Peggy Noonan says that while we’re living in an age of unprecedented wealth, it’s also unprecedented boorishness and bad manners.
There are good things and bad in the Gilded Age, pluses and minuses. I write here of a minus. It has to do with our manners, the ones we show each other on the street. I think riches, or the pursuit of riches, has made us ruder. You’d think broad comfort would assuage certain hungers. It has not. It has sharpened them.
And then she gives examples. While she’s write that bad manners are rampant, I wonder how much of it has to do with where she’s living. She’s in New York City. For instance, I’ve never had a waiter treat me as rudely as the one in her story does.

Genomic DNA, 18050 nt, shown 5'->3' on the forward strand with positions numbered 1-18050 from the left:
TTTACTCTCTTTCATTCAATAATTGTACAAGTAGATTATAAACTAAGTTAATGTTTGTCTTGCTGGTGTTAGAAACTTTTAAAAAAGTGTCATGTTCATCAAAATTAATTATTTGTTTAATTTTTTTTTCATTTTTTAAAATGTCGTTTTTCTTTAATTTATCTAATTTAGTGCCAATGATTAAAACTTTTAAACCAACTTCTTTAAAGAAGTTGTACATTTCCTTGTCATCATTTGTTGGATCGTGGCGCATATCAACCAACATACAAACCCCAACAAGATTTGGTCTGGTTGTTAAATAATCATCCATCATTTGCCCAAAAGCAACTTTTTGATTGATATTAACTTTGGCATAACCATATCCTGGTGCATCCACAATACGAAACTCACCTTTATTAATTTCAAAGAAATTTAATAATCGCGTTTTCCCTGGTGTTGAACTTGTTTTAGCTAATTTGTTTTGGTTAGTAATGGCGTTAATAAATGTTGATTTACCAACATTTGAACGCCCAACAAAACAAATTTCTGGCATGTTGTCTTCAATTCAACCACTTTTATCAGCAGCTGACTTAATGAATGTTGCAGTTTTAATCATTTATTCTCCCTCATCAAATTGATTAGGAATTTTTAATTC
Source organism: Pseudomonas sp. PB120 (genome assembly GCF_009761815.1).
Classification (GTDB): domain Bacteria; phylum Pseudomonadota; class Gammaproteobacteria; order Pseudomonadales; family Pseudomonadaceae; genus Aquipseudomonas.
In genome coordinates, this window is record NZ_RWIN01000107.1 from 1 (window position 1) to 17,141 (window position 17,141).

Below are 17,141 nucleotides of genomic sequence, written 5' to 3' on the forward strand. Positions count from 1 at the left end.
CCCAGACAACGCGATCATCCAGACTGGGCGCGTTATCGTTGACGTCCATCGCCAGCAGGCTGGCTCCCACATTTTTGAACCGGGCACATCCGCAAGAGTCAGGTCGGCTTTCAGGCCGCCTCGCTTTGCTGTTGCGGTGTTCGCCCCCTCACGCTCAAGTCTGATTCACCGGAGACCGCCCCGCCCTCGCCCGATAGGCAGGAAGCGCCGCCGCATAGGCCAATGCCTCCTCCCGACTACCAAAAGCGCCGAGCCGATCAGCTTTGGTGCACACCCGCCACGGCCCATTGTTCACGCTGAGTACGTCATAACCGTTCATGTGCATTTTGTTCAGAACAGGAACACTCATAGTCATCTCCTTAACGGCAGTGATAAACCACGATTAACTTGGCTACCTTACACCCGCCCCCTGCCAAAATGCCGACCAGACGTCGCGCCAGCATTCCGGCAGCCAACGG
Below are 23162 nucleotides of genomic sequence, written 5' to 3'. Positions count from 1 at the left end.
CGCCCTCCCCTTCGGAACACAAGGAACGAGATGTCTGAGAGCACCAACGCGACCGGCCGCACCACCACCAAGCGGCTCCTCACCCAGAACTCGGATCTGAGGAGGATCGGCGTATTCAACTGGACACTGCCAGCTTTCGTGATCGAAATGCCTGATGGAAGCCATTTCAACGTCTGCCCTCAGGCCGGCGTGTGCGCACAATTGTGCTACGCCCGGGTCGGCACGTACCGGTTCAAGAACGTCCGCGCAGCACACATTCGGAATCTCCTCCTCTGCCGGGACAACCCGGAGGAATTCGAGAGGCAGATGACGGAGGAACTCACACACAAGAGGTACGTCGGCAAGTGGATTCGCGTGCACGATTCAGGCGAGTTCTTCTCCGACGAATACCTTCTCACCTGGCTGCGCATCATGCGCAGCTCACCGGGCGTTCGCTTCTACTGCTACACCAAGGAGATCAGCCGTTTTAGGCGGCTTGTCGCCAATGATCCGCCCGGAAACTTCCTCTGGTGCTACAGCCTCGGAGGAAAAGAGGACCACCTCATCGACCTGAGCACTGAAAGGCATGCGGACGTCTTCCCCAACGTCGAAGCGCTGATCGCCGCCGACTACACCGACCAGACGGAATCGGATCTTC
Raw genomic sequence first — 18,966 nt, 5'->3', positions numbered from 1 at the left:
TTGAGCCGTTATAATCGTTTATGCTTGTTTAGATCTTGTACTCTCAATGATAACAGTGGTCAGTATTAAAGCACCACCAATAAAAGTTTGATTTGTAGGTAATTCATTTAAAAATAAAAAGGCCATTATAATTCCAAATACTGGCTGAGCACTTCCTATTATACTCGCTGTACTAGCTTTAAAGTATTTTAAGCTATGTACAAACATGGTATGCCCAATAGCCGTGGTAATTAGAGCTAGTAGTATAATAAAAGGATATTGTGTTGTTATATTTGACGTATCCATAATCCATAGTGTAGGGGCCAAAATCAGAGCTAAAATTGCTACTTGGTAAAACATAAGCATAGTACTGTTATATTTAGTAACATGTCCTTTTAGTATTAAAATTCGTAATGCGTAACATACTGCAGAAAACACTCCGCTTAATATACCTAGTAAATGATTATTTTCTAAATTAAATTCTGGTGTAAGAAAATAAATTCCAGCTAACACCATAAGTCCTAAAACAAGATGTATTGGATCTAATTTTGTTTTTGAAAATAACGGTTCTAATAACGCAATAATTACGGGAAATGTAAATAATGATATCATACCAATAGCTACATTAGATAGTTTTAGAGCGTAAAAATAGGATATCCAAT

Further, while the other behaviors she describes are fairly common in the Boston area, they might be less common in other parts of the country, although you have to get pretty far from the cities to avoid them.
Also, is this aggressiveness just a resurgence of older behaviors? Were people always more polite and less boorish than they are now? My gut says not.
Yet, there’s truth to what she writes. Bad manners is rampant and what’s most distressing is the level of bad manners you see in children with no one correcting them. How bad will it be in a decade or two?